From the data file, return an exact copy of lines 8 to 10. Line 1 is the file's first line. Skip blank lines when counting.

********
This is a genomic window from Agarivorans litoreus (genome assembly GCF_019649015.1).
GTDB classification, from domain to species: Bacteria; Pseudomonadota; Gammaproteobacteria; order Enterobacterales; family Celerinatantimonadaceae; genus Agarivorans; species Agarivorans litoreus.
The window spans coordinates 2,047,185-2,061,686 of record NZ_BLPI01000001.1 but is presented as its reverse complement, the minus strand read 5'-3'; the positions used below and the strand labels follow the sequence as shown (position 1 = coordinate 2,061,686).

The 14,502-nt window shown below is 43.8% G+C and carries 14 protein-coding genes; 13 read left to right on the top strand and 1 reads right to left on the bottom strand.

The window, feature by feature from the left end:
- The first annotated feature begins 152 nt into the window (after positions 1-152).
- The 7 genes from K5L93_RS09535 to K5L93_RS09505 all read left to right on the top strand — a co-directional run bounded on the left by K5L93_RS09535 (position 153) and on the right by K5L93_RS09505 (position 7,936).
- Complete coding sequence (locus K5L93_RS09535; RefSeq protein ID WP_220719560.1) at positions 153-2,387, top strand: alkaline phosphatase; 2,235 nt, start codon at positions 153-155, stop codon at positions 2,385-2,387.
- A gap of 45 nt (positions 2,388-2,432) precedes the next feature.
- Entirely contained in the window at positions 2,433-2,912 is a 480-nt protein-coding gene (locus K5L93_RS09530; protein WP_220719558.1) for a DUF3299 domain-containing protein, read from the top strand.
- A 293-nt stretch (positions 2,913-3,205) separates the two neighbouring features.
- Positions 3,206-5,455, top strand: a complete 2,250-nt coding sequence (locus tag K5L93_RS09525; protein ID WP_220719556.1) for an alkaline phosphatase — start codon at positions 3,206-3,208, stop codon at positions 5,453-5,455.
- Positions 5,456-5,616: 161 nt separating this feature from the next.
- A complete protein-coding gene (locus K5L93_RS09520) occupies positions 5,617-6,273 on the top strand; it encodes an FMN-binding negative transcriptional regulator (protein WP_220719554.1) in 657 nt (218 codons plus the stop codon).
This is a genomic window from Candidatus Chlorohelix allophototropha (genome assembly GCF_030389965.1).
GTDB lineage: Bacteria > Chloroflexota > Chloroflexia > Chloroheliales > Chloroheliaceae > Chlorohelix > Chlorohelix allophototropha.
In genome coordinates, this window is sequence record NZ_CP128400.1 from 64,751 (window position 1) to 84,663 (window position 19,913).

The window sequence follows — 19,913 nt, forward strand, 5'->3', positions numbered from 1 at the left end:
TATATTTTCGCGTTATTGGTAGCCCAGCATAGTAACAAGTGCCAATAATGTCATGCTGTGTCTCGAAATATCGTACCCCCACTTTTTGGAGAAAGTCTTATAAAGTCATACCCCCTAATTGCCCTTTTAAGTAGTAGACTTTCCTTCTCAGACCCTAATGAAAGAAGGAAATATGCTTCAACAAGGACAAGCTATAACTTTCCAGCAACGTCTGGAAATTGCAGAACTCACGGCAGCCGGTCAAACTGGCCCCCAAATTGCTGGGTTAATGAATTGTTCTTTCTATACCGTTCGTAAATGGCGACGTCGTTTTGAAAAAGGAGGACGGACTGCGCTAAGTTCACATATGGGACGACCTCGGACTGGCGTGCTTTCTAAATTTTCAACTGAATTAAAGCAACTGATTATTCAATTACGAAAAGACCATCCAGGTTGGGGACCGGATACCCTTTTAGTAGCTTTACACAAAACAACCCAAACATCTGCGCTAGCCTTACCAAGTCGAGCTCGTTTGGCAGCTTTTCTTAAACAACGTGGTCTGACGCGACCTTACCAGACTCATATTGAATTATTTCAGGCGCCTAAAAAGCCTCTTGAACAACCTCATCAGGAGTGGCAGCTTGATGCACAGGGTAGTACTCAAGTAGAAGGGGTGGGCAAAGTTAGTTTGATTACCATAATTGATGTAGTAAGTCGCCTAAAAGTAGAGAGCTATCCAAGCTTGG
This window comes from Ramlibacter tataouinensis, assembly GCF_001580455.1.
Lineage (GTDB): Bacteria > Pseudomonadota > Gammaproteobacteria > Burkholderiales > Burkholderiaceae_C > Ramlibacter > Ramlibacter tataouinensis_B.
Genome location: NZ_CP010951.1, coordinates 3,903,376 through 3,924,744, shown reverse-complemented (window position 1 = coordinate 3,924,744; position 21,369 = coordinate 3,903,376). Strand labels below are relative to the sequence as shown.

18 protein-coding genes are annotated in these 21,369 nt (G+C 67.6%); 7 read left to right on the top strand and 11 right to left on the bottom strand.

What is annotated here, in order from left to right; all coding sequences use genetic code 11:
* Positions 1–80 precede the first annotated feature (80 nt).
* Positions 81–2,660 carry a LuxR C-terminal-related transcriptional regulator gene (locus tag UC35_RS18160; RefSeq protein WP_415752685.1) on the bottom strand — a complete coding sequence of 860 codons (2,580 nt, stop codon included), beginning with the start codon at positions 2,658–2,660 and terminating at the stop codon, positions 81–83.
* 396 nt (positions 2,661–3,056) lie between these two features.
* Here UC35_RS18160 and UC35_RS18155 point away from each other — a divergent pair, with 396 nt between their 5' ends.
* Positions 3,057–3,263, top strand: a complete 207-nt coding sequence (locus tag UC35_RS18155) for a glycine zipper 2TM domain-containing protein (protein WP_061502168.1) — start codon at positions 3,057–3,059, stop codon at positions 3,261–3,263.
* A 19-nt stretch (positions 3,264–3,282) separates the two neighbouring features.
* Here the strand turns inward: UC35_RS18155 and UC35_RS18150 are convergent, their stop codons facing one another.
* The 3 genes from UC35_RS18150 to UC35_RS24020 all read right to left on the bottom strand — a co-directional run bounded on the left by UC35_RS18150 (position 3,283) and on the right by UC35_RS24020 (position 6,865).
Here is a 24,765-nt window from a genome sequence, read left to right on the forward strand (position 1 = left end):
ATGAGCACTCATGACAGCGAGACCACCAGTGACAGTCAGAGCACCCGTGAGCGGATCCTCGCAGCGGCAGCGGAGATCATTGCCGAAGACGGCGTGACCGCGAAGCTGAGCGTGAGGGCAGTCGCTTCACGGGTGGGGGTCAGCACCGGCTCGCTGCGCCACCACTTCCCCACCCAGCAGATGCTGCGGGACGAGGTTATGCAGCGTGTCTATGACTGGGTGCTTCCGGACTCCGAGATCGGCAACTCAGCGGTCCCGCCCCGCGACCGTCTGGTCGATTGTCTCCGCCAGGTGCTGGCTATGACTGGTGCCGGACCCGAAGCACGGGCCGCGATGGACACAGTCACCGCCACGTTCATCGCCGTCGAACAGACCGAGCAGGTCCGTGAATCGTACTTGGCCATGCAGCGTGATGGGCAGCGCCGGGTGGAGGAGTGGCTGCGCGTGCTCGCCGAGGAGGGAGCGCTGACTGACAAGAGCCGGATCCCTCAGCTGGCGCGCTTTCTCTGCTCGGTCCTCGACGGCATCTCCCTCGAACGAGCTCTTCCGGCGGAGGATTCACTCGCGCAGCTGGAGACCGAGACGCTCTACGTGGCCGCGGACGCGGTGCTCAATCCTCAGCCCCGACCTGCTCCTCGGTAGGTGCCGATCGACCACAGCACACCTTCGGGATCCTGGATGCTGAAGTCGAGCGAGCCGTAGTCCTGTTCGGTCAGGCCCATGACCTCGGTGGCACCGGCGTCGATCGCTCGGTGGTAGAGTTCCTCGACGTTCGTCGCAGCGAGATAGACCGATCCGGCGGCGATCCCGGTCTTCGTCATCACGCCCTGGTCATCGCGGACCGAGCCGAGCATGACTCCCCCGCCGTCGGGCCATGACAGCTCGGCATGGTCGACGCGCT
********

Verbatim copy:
- Complete coding sequence (locus K5L93_RS09535; RefSeq protein ID WP_220719560.1) at positions 153-2,387, top strand: alkaline phosphatase; 2,235 nt, start codon at positions 153-155, stop codon at positions 2,385-2,387.
- A gap of 45 nt (positions 2,388-2,432) precedes the next feature.
- Entirely contained in the window at positions 2,433-2,912 is a 480-nt protein-coding gene (locus K5L93_RS09530; protein WP_220719558.1) for a DUF3299 domain-containing protein, read from the top strand.